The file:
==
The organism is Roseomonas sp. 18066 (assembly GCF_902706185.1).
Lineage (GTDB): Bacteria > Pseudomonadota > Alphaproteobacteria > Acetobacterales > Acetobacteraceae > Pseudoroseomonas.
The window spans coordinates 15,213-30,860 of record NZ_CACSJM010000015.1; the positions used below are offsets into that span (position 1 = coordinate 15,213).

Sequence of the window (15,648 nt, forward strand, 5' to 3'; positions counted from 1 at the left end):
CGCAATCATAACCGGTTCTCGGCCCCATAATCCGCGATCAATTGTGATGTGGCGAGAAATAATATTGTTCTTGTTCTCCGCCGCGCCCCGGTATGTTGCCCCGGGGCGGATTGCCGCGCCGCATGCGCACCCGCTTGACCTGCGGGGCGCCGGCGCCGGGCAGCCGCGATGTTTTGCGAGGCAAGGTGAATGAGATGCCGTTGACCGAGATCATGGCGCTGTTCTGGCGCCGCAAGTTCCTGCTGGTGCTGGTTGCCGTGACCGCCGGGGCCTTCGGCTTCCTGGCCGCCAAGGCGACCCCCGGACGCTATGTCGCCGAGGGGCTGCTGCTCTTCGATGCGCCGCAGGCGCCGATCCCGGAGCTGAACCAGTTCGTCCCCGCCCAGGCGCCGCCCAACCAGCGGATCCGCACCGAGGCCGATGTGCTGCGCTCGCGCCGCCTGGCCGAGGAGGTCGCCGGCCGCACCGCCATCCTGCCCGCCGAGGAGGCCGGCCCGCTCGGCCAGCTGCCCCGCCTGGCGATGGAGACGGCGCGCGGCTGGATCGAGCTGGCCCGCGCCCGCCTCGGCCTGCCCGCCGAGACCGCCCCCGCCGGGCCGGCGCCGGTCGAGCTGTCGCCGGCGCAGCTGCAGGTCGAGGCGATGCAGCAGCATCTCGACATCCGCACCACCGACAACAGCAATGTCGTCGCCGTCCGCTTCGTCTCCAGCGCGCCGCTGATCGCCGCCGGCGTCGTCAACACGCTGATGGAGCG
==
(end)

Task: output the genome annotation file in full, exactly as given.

The organism is Roseomonas sp. 18066 (assembly GCF_902706185.1).
Lineage (GTDB): Bacteria > Pseudomonadota > Alphaproteobacteria > Acetobacterales > Acetobacteraceae > Pseudoroseomonas.
The window spans coordinates 15,213-30,860 of record NZ_CACSJM010000015.1; the positions used below are offsets into that span (position 1 = coordinate 15,213).

Sequence of the window (15,648 nt, forward strand, 5' to 3'; positions counted from 1 at the left end):
CGCAATCATAACCGGTTCTCGGCCCCATAATCCGCGATCAATTGTGATGTGGCGAGAAATAATATTGTTCTTGTTCTCCGCCGCGCCCCGGTATGTTGCCCCGGGGCGGATTGCCGCGCCGCATGCGCACCCGCTTGACCTGCGGGGCGCCGGCGCCGGGCAGCCGCGATGTTTTGCGAGGCAAGGTGAATGAGATGCCGTTGACCGAGATCATGGCGCTGTTCTGGCGCCGCAAGTTCCTGCTGGTGCTGGTTGCCGTGACCGCCGGGGCCTTCGGCTTCCTGGCCGCCAAGGCGACCCCCGGACGCTATGTCGCCGAGGGGCTGCTGCTCTTCGATGCGCCGCAGGCGCCGATCCCGGAGCTGAACCAGTTCGTCCCCGCCCAGGCGCCGCCCAACCAGCGGATCCGCACCGAGGCCGATGTGCTGCGCTCGCGCCGCCTGGCCGAGGAGGTCGCCGGCCGCACCGCCATCCTGCCCGCCGAGGAGGCCGGCCCGCTCGGCCAGCTGCCCCGCCTGGCGATGGAGACGGCGCGCGGCTGGATCGAGCTGGCCCGCGCCCGCCTCGGCCTGCCCGCCGAGACCGCCCCCGCCGGGCCGGCGCCGGTCGAGCTGTCGCCGGCGCAGCTGCAGGTCGAGGCGATGCAGCAGCATCTCGACATCCGCACCACCGACAACAGCAATGTCGTCGCCGTCCGCTTCGTCTCCAGCGCGCCGCTGATCGCCGCCGGCGTCGTCAACACGCTGATGGAGCG